Vision 2035 is the Oil and Gas Authority’s vision, which has been picked up by the industry. It is still not talked about enough, particularly by parliamentarians. We are doing our best to raise its profile, but more hon. Members could do more. Vision 2035 is about what we want the oil and gas industry to look like in 2035. Hon. Members will understand that it is hugely important for the north-east of Scotland because of the significant percentage of jobs supported by the oil and gas industry, but it is important throughout the UK. A huge number of companies throughout England provide widgets—I tend to call goods widgets—that are used in oil and gas. If we do not have a successful North sea operation, those widgets will not be bought or used in the north.

Vision 2035 is about anchoring the supply chain. It is about a system where, once there is no viable oil and gas left in the North sea, we can continue to have oil and gas jobs anchored in the north-east of Scotland and throughout the UK. The only way we can do that is if we support the industry now and support the jobs that there are now. The Oil and Gas Authority states that the North sea and the UK continental shelf are seen as a gold standard. If a technology is trialled and works in the North sea, other countries will be happy to roll out that technology if it suits their sea conditions, because they know it has been tested in one of the most rigorous regimes and by some of the best people—they will know that the technology works.

For us to continue to have a viable oil and gas industry and a viable anchored supply chain, we need to ensure that we continue to be at the forefront of any technological changes. What we are doing on enhanced oil recovery is genuinely world leading. There are few fields in the world that are at the supermature stage of the North sea, so we are doing some of the most amazing things with technology. We can see by the increase in productivity in the North sea that technological advances have been made. If the companies making the widgets that improve production continue to be anchored here in the UK, we will be able to export those technologies and the services that sit alongside them around the world even when there is no recoverable oil and gas in the North sea.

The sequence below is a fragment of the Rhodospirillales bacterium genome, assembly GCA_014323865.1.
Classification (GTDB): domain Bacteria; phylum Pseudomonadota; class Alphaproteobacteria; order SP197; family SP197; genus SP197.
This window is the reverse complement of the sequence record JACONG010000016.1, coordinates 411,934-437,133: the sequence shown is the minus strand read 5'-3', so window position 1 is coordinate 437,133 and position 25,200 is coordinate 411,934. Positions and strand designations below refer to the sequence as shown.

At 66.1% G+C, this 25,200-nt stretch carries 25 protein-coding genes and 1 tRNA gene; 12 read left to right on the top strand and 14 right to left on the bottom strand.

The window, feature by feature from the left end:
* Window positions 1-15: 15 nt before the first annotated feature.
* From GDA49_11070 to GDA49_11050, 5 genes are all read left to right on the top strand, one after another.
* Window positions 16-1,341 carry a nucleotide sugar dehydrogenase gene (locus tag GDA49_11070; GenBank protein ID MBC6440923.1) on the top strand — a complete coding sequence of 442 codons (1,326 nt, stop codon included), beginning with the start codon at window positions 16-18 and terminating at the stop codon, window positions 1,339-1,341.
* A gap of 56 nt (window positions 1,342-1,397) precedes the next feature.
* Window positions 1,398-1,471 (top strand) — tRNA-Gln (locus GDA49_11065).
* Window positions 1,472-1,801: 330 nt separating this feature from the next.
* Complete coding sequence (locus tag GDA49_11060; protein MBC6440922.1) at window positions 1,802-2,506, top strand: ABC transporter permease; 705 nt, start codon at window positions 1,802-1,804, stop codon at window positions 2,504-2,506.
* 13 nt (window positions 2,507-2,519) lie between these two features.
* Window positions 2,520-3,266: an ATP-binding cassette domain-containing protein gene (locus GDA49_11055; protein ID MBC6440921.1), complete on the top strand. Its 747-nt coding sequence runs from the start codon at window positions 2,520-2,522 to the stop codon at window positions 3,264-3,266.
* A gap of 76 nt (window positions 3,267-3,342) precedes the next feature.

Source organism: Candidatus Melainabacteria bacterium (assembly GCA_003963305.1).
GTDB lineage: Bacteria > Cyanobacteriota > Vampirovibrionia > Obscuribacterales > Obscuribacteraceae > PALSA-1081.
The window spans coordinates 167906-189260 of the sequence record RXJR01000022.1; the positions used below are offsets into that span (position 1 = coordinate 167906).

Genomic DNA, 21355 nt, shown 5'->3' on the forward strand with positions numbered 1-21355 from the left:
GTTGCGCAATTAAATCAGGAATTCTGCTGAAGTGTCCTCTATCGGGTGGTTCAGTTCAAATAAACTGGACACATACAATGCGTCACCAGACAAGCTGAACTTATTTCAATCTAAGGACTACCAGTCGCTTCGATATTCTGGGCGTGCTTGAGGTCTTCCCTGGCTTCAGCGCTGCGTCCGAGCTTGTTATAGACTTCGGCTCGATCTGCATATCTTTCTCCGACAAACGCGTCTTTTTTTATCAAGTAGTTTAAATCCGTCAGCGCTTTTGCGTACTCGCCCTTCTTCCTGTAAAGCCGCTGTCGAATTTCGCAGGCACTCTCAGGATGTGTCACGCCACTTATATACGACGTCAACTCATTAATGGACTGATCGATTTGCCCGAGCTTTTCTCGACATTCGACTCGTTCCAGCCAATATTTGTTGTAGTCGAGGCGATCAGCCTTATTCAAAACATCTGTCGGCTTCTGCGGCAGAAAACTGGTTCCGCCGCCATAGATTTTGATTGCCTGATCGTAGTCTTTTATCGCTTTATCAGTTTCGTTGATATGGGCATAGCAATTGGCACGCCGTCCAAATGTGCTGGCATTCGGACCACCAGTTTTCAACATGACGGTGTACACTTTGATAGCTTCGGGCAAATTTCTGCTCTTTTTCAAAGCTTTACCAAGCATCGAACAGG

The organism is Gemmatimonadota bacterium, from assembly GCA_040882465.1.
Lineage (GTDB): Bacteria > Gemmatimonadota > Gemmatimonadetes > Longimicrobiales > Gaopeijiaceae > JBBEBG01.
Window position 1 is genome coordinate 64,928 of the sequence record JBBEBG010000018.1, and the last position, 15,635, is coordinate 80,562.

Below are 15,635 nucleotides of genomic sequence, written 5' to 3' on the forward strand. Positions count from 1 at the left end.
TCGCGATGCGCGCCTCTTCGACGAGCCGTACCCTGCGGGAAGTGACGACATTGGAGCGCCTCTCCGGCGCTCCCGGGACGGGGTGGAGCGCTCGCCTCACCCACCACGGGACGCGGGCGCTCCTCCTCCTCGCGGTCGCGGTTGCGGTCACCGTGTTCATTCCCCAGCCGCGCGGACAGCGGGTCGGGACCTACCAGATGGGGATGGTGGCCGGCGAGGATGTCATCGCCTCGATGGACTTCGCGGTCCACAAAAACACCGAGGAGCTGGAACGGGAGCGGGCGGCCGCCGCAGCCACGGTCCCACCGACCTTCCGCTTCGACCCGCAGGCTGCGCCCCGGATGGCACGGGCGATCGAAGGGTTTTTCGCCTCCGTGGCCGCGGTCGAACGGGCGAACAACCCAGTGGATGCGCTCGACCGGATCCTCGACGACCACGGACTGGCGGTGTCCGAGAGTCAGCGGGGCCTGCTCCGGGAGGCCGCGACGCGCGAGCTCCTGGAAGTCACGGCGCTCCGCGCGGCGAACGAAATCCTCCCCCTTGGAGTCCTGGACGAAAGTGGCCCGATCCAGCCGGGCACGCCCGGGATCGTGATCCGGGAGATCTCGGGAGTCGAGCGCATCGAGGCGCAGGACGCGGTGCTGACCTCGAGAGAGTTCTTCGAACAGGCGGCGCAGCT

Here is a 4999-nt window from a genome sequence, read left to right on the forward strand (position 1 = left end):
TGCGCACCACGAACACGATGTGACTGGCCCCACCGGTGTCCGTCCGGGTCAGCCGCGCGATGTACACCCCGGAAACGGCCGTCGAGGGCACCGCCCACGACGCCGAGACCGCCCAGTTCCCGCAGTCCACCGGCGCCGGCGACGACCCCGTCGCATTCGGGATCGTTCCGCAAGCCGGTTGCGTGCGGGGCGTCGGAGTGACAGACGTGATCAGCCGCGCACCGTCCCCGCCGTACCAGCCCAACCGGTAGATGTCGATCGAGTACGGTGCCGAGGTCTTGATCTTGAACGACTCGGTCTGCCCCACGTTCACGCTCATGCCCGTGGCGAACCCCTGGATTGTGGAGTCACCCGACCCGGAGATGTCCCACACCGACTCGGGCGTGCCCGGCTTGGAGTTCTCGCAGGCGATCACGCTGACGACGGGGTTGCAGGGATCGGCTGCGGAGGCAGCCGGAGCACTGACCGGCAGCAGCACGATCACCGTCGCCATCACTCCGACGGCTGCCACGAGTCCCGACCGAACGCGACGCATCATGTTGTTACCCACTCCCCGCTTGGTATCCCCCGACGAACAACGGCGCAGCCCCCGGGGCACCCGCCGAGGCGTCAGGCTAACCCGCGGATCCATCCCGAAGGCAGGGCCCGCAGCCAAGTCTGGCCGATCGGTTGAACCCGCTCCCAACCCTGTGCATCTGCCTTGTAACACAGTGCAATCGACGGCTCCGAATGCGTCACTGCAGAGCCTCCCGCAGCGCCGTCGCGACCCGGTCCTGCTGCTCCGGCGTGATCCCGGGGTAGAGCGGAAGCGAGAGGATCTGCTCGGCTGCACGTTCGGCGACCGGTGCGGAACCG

Many of the companies that I have spoken to in Aberdeen and Aberdeenshire are providing widgets and, yes, they are exporting them, but they are also exporting the people power and the services that go with them through ongoing maintenance contracts, which are a big revenue stream for the region. It is important that we do not talk only about the amount of money oil and gas generates for the Exchequer through petroleum revenue tax and the money that comes in because oil and gas comes out of the ground. We should also talk about the wider impact on the economy, which can be felt particularly in the north-east of Scotland.